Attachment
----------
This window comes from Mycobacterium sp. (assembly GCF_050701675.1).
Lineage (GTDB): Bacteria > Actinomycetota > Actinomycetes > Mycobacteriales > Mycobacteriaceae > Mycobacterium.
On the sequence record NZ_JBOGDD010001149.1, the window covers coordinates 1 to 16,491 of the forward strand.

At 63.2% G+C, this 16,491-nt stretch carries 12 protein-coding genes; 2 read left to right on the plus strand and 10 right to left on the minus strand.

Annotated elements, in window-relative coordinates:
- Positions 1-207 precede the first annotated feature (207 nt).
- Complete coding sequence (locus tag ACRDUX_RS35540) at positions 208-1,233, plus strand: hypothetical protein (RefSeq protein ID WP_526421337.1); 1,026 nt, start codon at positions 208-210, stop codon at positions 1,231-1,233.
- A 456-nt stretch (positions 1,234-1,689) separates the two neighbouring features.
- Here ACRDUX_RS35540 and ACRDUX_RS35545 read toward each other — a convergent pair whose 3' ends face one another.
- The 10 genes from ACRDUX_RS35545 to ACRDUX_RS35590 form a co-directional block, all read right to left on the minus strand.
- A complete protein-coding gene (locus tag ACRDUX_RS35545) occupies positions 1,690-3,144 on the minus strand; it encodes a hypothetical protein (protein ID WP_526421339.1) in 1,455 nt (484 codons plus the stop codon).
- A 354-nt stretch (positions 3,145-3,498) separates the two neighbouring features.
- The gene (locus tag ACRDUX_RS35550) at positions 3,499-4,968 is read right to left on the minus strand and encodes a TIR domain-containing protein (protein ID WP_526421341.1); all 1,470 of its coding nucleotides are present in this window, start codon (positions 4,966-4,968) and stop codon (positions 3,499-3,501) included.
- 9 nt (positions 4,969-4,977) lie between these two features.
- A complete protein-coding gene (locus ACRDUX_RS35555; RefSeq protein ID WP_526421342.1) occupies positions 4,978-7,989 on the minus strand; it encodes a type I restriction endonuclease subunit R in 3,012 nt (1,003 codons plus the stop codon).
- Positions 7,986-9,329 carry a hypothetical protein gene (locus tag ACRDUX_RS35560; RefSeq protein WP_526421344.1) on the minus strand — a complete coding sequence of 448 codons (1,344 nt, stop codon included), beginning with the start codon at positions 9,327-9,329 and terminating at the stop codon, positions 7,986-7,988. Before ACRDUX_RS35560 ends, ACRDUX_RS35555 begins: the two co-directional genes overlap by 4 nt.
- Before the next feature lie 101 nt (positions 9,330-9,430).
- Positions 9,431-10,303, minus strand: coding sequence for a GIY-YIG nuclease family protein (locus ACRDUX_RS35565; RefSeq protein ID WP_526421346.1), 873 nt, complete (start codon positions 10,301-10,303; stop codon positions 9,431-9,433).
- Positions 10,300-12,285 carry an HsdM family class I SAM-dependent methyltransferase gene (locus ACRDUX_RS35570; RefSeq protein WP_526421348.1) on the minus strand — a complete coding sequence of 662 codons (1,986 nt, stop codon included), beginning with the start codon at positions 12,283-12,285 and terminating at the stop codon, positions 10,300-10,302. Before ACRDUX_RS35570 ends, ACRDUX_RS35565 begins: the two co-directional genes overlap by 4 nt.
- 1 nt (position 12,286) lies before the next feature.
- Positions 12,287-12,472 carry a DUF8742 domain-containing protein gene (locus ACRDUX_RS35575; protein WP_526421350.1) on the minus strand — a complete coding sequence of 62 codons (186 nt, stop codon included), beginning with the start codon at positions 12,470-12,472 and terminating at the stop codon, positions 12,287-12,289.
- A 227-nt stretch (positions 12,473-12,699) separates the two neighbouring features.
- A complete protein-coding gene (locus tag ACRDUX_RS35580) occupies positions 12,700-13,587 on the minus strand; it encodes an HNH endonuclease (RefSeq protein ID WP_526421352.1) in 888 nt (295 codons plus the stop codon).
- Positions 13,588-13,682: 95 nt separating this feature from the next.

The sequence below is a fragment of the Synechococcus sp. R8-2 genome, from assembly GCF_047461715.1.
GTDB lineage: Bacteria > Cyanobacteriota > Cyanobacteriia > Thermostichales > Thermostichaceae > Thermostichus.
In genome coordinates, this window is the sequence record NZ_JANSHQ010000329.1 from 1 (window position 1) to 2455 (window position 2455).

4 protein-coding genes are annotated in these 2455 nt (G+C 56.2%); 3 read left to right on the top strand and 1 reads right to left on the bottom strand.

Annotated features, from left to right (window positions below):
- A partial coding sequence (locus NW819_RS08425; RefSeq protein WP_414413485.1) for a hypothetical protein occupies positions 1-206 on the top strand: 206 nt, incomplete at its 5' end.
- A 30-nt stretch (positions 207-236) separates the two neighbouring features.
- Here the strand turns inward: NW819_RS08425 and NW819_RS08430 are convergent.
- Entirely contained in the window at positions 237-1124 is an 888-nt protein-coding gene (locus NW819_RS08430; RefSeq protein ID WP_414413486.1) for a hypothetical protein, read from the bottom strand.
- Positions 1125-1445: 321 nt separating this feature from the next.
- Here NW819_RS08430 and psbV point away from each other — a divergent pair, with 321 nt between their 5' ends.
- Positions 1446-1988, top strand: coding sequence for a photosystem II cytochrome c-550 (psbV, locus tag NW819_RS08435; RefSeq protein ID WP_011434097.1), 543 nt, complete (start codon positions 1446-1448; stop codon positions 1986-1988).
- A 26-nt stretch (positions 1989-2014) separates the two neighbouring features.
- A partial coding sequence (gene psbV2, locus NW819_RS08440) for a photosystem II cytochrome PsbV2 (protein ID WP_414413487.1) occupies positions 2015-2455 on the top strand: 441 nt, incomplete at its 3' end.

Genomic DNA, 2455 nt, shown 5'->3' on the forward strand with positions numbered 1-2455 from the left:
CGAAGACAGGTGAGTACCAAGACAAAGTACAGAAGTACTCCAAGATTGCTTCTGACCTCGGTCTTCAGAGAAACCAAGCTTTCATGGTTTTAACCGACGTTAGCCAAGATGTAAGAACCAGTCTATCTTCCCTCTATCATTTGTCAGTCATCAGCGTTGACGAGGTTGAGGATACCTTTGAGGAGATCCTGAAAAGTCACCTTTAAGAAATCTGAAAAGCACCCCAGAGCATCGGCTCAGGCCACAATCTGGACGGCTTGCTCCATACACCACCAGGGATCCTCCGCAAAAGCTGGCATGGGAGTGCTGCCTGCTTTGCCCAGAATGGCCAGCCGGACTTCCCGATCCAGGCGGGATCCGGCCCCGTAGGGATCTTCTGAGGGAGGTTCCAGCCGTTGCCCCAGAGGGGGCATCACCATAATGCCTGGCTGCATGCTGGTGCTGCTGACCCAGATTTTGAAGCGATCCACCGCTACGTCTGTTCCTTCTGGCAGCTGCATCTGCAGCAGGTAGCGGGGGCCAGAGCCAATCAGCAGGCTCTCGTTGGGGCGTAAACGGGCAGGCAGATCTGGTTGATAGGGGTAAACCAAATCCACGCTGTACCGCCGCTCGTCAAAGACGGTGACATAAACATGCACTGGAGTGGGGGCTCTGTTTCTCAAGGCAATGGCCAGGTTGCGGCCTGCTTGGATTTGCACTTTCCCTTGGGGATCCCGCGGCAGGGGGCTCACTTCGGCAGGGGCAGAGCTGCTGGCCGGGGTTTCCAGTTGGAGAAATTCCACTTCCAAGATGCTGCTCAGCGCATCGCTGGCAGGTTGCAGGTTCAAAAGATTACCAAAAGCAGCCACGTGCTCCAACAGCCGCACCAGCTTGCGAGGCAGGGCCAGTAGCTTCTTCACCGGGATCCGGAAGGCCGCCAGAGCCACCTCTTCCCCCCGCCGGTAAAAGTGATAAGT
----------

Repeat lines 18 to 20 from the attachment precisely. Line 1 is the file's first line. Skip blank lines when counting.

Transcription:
- Positions 9,431-10,303, minus strand: coding sequence for a GIY-YIG nuclease family protein (locus ACRDUX_RS35565; RefSeq protein ID WP_526421346.1), 873 nt, complete (start codon positions 10,301-10,303; stop codon positions 9,431-9,433).
- Positions 10,300-12,285 carry an HsdM family class I SAM-dependent methyltransferase gene (locus ACRDUX_RS35570; RefSeq protein WP_526421348.1) on the minus strand — a complete coding sequence of 662 codons (1,986 nt, stop codon included), beginning with the start codon at positions 12,283-12,285 and terminating at the stop codon, positions 10,300-10,302. Before ACRDUX_RS35570 ends, ACRDUX_RS35565 begins: the two co-directional genes overlap by 4 nt.
- 1 nt (position 12,286) lies before the next feature.